This is a guest post from one of ECHO’s esteemed writers, John Lawrence Reynolds.
Writing is a lonely business. You already know this because…well, because we writers keep grumbling about it, non-stop. Maybe it’s to cover our lack of social skills. Or add mystique to an often humdrum existence.
Becoming a writer shouldn’t mean adopting the social standards of your average monk. In fact, it mustn’t. The act of writing somehow should connect with the real world, the one beyond our awareness and our window.
Ah, but can you see the dichotomy here? Writers must work in solitude, unless you believe creative writing is the product of committees. (Hint: It’s not.) Yet we need to immerse ourselves constantly in life before withdrawing to our garret or den or kitchen table to tap on keyboards or scribble in notebooks. Not, by the way, life as witnessed from a corner of Starbucks or a park bench. We need participation in life experiences that extend our mind, focus our vision and sharpen our perception. We need feats that challenge and frustrate us, hills to push dreams to their summit knowing they’ll tumble back to earth, doing it over and over in search of perfection.
We need music.
Not listening to it. Performing it.
All art aspires to the purity of music. Walter Payter wrote that phrase 150 years ago in frustration. He had been trying to craft a perfect sentence. Writers encounter this problem constantly. Our most common reaction is to crush the sheet of offending text into a ball and fling it in the wastebasket. Or at the cat. Payter was above such juvenile responses. He wrote a timeless maxim that I have proved correct. Not that Payter needed my verification.
I love to write as much as ever, but time has brought a need to wake up my slumbering synapses. Something oddly satisfying and frequently frustrating.
So I bought a clarinet and took a few lessons. Then I joined a local concert band whose members share three common attributes: an urge to make music of a certain age and quality; the predominantly grey colour of our residual hair; and limited musical fluency.
Clarinets are complex wind instruments. You do not strike, pluck, strum or stroke them. You blow into them at various volume levels while closing and opening any of about two dozen keys in copious combinations. The result is either a.) a close approximation of the composer’s desired note; b.) an empty whisper emerging from an instrument that can cost as much as a decent used car; or c.) a piercing squeak. In search of a.), clarinet players must remain constantly aware of their breathing, their posture, the position of all ten fingers as well as glares and gestures from the orchestra conductor. This leaves little time to ponder the lunacy of politics, the state of their marriage, or if they remembered to take out the garbage this morning.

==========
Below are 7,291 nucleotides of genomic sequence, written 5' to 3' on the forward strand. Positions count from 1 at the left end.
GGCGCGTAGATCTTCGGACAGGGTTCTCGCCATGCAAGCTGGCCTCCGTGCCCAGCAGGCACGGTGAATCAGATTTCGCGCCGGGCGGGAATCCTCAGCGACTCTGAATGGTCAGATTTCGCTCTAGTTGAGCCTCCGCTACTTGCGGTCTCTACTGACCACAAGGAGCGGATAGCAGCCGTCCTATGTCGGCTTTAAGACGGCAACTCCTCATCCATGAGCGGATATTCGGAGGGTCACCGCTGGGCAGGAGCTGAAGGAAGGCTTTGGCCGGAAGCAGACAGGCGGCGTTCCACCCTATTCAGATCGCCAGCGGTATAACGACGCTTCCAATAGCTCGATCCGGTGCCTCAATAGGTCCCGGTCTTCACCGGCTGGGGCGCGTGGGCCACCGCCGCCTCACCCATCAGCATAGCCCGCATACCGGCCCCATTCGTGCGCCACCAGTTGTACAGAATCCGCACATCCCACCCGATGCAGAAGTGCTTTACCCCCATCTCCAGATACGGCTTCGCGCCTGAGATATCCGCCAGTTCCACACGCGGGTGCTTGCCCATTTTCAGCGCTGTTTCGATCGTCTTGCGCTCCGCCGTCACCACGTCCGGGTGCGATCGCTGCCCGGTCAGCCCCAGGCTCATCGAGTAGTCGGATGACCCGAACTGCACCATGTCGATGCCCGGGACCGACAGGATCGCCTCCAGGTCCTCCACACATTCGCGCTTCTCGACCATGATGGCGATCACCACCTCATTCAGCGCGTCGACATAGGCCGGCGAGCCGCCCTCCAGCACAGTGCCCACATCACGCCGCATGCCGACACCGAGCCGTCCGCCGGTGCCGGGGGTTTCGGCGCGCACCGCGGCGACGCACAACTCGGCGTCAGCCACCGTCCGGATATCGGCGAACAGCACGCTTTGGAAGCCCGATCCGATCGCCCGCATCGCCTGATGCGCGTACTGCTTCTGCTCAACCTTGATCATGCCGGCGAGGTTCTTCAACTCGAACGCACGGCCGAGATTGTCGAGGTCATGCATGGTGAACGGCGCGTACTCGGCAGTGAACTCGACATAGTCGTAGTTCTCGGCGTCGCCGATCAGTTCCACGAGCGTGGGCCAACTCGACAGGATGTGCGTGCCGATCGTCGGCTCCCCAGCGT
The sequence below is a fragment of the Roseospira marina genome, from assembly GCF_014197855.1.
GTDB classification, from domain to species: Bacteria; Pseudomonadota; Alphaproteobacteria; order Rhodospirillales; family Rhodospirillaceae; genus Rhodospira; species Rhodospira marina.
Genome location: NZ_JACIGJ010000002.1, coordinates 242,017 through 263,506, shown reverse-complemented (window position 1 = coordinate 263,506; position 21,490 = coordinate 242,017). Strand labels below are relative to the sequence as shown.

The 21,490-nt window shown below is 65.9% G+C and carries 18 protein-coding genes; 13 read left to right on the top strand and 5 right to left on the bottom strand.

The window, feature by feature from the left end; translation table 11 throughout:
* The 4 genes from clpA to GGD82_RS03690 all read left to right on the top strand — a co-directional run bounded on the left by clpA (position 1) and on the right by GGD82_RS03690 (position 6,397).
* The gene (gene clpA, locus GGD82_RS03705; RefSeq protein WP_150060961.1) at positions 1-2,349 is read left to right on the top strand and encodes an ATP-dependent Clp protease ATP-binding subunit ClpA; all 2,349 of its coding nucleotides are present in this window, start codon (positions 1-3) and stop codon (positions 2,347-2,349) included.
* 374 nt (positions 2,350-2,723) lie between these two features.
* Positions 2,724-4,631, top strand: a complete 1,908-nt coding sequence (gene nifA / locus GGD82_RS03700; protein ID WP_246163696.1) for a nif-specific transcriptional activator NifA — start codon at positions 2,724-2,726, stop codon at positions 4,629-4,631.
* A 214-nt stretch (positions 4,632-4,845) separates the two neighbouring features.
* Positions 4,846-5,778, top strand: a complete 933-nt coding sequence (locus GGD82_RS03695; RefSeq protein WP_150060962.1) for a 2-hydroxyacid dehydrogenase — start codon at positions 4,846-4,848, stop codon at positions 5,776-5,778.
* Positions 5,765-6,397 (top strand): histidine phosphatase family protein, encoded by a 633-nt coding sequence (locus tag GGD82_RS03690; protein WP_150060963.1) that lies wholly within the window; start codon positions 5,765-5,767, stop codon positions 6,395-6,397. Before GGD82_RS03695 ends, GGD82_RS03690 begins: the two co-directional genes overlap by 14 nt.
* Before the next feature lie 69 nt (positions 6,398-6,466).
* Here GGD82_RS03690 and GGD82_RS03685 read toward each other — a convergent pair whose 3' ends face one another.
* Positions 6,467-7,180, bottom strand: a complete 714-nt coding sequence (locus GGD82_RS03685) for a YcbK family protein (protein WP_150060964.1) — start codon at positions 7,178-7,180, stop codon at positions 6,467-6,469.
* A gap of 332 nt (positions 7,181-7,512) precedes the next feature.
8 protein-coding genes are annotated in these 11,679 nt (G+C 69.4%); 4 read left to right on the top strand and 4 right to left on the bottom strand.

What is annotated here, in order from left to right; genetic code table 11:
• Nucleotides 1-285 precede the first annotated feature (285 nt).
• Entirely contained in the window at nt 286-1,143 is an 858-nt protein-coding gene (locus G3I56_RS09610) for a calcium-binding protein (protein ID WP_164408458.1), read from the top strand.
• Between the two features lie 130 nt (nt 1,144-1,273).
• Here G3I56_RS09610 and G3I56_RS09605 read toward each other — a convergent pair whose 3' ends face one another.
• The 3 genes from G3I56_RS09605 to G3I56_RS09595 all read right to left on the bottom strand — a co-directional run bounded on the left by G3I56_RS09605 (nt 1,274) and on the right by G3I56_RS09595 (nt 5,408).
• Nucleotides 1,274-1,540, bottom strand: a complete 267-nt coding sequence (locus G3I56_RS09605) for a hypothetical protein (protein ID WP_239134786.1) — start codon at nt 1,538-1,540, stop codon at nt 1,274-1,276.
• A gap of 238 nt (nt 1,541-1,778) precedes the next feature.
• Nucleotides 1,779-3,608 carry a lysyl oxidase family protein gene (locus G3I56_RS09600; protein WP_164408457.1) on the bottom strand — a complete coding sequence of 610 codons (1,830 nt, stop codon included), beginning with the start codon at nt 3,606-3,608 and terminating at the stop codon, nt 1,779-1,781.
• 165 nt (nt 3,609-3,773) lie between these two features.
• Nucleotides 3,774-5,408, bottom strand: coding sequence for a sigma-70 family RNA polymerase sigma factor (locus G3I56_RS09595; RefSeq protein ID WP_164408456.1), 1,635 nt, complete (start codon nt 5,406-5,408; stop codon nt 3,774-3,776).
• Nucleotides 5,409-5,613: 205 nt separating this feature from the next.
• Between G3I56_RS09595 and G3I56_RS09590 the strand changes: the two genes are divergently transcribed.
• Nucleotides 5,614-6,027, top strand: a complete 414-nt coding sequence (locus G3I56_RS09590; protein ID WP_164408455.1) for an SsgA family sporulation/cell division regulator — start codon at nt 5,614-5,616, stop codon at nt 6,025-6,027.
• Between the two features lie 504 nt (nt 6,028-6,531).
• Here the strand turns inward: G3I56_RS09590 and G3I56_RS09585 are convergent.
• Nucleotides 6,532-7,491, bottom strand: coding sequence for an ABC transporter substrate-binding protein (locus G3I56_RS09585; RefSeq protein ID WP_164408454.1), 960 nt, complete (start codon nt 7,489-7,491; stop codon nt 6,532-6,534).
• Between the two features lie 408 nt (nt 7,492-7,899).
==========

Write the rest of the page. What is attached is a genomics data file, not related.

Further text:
I practice my clarinet daily in a closed room to avoid traumatizing our cat, who assumes I create the various assaults on her ears as a form of punishment. Once each week I trek to a local community hall and join about 40 other band members. We spend two hours playing Broadway tunes and light classics. I sit among a dozen or so other clarinets plus an array of flutes, saxophones, trumpets, trombones, percussionists and one delightful tuba. The gender split is about 50-50 and the attitude is 100 percent positive. In fact, the band’s motto is, “Your best is good enough” – not a good adage for a class of MBA over-achievers perhaps, but we are beyond such transient concerns. Forget the “over” part. We’re just interested in achieving.
The path to converting notes on a printed page into music is rocky and meandering. We stumble and fall. Sometimes we wander off the trail entirely. Whenever this happens, those who know the way guide the lost souls back onto the route. Our venture is not solitary, after all. It is communal. Its goal is to generate, for at least a few moments, harmony and beauty in a world that appears to grow bereft of both day by day. Sometimes we have gigs, performing in church halls for charitable events and our own satisfaction.
And there are occasions–such occasions!–when the entire band, or just we dozen clarinet players, perform the music as closely to the composer’s intentions as we are likely to come, times when the melodies flow in perfect pitch at an ideal tempo, and we listen and participate at the same time, surprising ourselves with our abilities, and when the passage and the tune itself is complete we glance at each other, smiling and nodding, saying silently to each other Yes! Yes! It is truly magical.
With the conclusion of each rehearsal or performance we pack our instruments away, enquire about each other’s families and weekend plans, bid our goodbyes and set off for our homes. I settle myself at the computer, open my work file and resume my writing, using the same hands that recently stumbled through a Gershwin ballad to compose a corporate history or add another chapter to my novel.
So has performing music improved my writing?
I don’t know. I am aware, however, that it has enriched my life.
And that’s practically the same thing.
 His original line was All art constantly aspires towards the condition of music but time has a way of rounding off the sharper corners of philosophical expression.
John Lawrence Reynolds, a native of Hamilton, Ontario, claims the blue-collar work ethic of that once-industrialized city still runs in his blood. Indeed it may, for he has written and published more than 30 fiction and non-fiction books, earning several top awards along the way. He has also pursued careers in advertising, music, broadcasting and travel writing, adding this experience to his degrees in English and Psychology from McMaster University. John lives in Burlington, Ontario with his wife Judy and Molly, their absurdly spoiled cat.